No Racial or Gender Bias in Time to Electrocardiogram

Emergency department admissions for chest pain tested quicker among over those over 60 years of age
By Jane Parry
HealthDay Reporter

TUESDAY, Sept. 23 (HealthDay News) -- Among chest pain cases presenting at hospital emergency departments, there are no racial or gender disparities in terms of time from admission to electrocardiogram (EKG), but patients over the age of 60 tend to be tested more promptly than their younger counterparts, according to a report published in the October issue of the Journal of Emergency Nursing.

Michael K. Pearlman, M.D., of St. Francis Hospital in Evanston, Ill., and colleagues conducted a study of 214 patients who presented at an urban, academic hospital emergency department with an explicitly stated complaint of chest pain.

The overall median time to EKG was 29 minutes from admission, and there were no differences in time to EKG when the data was analyzed according to racial or gender category, the researchers report. However, it took longer for patients aged 18 to 59 years to get an EKG compared with those over the age of 60, the investigators found.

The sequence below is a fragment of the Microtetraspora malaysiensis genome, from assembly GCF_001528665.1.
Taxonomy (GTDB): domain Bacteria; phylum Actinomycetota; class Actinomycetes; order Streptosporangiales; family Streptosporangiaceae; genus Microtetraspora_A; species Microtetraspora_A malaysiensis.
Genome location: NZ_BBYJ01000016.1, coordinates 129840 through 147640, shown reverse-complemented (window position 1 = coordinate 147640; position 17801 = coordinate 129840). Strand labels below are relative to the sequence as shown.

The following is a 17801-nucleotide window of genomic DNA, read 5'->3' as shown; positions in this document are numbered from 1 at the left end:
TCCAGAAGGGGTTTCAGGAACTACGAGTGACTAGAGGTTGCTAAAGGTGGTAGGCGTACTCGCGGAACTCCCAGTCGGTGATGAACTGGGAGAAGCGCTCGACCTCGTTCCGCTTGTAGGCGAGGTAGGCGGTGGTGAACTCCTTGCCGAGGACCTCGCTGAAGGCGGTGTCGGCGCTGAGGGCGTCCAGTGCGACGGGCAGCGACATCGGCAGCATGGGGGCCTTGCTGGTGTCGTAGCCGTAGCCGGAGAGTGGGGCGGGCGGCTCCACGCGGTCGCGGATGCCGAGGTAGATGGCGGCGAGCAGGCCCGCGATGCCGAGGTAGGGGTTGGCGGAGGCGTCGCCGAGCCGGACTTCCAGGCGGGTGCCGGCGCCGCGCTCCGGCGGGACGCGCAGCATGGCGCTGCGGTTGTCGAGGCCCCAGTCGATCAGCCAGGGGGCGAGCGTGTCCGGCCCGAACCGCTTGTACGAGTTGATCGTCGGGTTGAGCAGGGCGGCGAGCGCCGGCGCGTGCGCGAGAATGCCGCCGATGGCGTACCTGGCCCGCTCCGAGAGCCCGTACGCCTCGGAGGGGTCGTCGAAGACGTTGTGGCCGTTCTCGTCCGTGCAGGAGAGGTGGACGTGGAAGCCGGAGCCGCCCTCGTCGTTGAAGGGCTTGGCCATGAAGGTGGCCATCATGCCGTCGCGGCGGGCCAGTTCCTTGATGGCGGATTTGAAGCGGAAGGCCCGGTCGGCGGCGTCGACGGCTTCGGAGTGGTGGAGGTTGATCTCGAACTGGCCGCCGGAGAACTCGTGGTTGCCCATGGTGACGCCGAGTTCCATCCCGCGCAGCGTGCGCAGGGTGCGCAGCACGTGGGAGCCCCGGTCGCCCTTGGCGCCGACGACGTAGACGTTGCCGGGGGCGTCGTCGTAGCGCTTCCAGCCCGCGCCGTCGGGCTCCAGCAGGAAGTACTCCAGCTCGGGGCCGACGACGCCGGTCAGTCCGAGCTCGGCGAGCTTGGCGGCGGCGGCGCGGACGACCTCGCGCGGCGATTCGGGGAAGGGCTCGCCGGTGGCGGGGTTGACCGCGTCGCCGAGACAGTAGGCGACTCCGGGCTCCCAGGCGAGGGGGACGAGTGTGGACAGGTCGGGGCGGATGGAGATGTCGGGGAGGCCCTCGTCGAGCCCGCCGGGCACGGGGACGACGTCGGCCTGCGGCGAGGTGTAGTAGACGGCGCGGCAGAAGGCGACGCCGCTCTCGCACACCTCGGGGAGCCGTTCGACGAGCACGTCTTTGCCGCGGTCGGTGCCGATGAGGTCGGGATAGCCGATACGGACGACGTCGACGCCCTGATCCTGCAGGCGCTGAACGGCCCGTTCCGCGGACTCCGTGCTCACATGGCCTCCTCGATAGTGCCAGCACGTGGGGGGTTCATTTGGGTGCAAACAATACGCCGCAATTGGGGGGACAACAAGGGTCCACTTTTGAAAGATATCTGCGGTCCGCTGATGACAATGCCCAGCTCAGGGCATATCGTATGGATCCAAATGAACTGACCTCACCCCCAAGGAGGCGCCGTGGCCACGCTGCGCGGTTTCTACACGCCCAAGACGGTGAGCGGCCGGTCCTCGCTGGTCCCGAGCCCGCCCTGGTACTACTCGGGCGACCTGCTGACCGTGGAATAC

"Emergency departments need to consider examining door-to-EKG time for all patients with undifferentiated chest pain," the authors write. "Performance information even in patients at low risk for serious cardiac disease can be used to examine an institution's commitment to minimizing disparities in patient care and can highlight important information regarding an institution's clinical practice."

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